Could industrial digital technology make Australia's biggest cities better places to be?


By Christine McNamara, Director of Sales, Pacific at AVEVA
Monday, 19 February, 2024

Could industrial digital technology make Australia's biggest cities better places to be?

As the population continues to grow, we need to get smarter about how we manage our major urban centres.

Late January saw the country’s population hit 27 million, more than 30 years earlier than was predicted in the federal Treasury’s 2002 Intergenerational Report.

By 2071, though, our numbers will have swelled to somewhere between 34.3 and 45.9 million people, the Australian Bureau of Statistics estimates.

Our big cities are getting bigger apace — Sydney’s and Melbourne’s populations should reach 6 million and 6.2 million respectively by 2031, according to the 2020 Population Statement.

Planning for a bigger future

Rapid growth can bring with it an array of issues, as McCrindle social researcher and demographer Mark McCrindle has pointed out.

“Road and public transport planning, land release, housing developments and infrastructure decisions are made with a view 20 years into the future. The problem of Australia’s population increases massively outstripping the predictions is that housing supply has been based on the wrong numbers. With the current growth, Australia will reach 50 million by 2054, 23 million more than forecasted just 22 years ago, and this highlights the significant challenges we face for infrastructure, resources and city planning,” he commented in a statement, following the announcement of the 27 million population milestone.

Rising to the planning challenge

Elected leaders and civic planners are on the frontline of both social evolution and the climate crisis; required to contend with the upsizing of our capital cities and major urban centres, and the enormous environmental challenge that represents, in intelligent, far-sighted ways.

Globally, cities account for 70% of emissions, with transport and buildings the biggest contributors, according to the World Economic Forum.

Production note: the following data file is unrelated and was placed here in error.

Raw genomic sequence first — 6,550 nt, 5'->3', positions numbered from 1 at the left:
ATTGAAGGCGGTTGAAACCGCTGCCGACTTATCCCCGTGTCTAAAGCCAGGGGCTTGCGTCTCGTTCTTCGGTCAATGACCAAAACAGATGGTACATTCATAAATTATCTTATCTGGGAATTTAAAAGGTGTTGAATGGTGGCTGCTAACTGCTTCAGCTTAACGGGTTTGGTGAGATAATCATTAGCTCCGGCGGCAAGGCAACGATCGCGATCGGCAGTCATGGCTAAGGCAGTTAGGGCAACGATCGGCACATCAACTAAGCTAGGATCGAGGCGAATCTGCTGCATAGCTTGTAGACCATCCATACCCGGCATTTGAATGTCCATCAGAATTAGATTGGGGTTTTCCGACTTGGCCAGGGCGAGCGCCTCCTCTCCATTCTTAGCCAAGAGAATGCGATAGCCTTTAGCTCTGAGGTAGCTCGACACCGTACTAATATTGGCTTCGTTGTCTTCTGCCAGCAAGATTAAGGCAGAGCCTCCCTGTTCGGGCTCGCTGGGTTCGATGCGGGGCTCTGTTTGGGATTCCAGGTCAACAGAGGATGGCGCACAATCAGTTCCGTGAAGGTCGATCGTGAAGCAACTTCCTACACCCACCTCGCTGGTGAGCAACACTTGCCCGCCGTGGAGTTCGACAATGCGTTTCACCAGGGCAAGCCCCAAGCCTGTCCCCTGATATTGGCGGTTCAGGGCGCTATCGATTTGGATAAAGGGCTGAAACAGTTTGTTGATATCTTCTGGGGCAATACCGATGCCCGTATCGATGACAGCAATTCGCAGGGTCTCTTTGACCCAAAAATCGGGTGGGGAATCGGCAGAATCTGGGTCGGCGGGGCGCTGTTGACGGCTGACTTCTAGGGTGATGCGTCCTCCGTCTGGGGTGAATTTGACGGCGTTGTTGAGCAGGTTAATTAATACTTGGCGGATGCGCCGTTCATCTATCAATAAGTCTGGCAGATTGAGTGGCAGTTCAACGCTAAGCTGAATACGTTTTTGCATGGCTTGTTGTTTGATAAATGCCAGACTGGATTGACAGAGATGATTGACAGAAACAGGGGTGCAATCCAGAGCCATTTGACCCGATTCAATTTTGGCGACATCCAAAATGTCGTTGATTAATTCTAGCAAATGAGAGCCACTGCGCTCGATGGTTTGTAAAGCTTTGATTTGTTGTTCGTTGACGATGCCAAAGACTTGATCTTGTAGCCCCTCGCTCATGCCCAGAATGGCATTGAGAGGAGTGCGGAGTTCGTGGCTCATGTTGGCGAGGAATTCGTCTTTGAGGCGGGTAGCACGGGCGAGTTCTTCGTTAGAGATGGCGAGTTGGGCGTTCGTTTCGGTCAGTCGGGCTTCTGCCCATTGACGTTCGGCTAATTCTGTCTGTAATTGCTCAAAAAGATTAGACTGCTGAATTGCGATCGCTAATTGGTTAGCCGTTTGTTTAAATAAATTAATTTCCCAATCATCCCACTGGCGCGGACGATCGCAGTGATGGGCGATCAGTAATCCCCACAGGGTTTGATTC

Containing and reducing those emissions is an urgent imperative, given the quality of life of millions of Australians is at stake and making smart, data-driven decisions is essential.

Little surprise, then, that a growing number of urban authorities are becoming alive to the fact that digital insights can, and should, be used to help manage complex interdependencies and deliver outcomes that benefit all segments of the population.

Tools to make the task easier

Deploying advanced industrial software makes the task of delivering urban development outcomes easier. The software can be used to create city planning and management eco-systems that minimise energy consumption (a must, given Australia’s ambitious Net Zero Emissions by 2050 target), improve efficiency and control maintenance expenses.

Intelligent, data-led tools make it possible to collate, visualise and analyse data from a wide range of civic services onto a single, unified backbone.

Having this holistic view allows planning teams to spot trends and predict operational challenges, while improving situational awareness and crisis responses, all from a single portal.

Together with other strategic measures — think community engagement, apposite policy settings and investment in critical infrastructure — it can help ensure our famously livable cities remain that way, even as they evolve and expand.

Putting vision into practice

Elsewhere in the world, forward thinking metropolises are already reaping the benefits of a data-first approach.

In Barcelona, a centrally coordinated control platform functions as a neural system for the city. Information is transmitted and received from a network of sensors, allowing planners to monitor and optimise urban operations in real time; switching off the irrigation systems in public parks, for example, when it begins to rain.

Closer to home, the Pimpri Chinchwad Municipal Corporation, in the Indian state of Maharashtra, has reduced its carbon footprint and improved the safety and wellbeing of the city’s two million residents by introducing smart metering across public facilities. Energy usage and emissions have dropped by between 15 and 20% as a result. Meanwhile, the syncing of traffic lights has reduced intracity congestion by up to 25% — a boon for pollution-conscious residents and for those seeking to get from A to B a little more quickly.

And in Seoul, home of the world’s longest metro system, a digitally driven predictive maintenance system is helping keep the trains running on time and the citizens out of private vehicles. Given transport comprises the largest share of energy-related emissions for nearly half the world’s countries, it’s a highly worthwhile investment in industrial technology that’s delivering for the residents of that city and the global community too.

Thinking big and doing more with data

Here in Australia, there are opportunities aplenty for public sector decision-makers to instigate similar initiatives; leveraging industrial big data, AI, the internet of things (IoT) and the cloud to solve our own urban challenges and ensure our big cities are sustainable and livable.

Creating powerful, connected industrial eco-systems is the first step towards optimising operations, reducing waste and enabling innovation to occur on the fly. Doing so may also help foster innovative public–private partnerships to develop civic infrastructure that enhances quality of life for Australia’s urban population.

If we’re serious about delivering a sustainable, low-carbon future for all Australians, it’s a journey our country can’t afford not to take.

Christine McNamara, Director of Sales, Pacific at AVEVA.

Top image credit: Calaitzis

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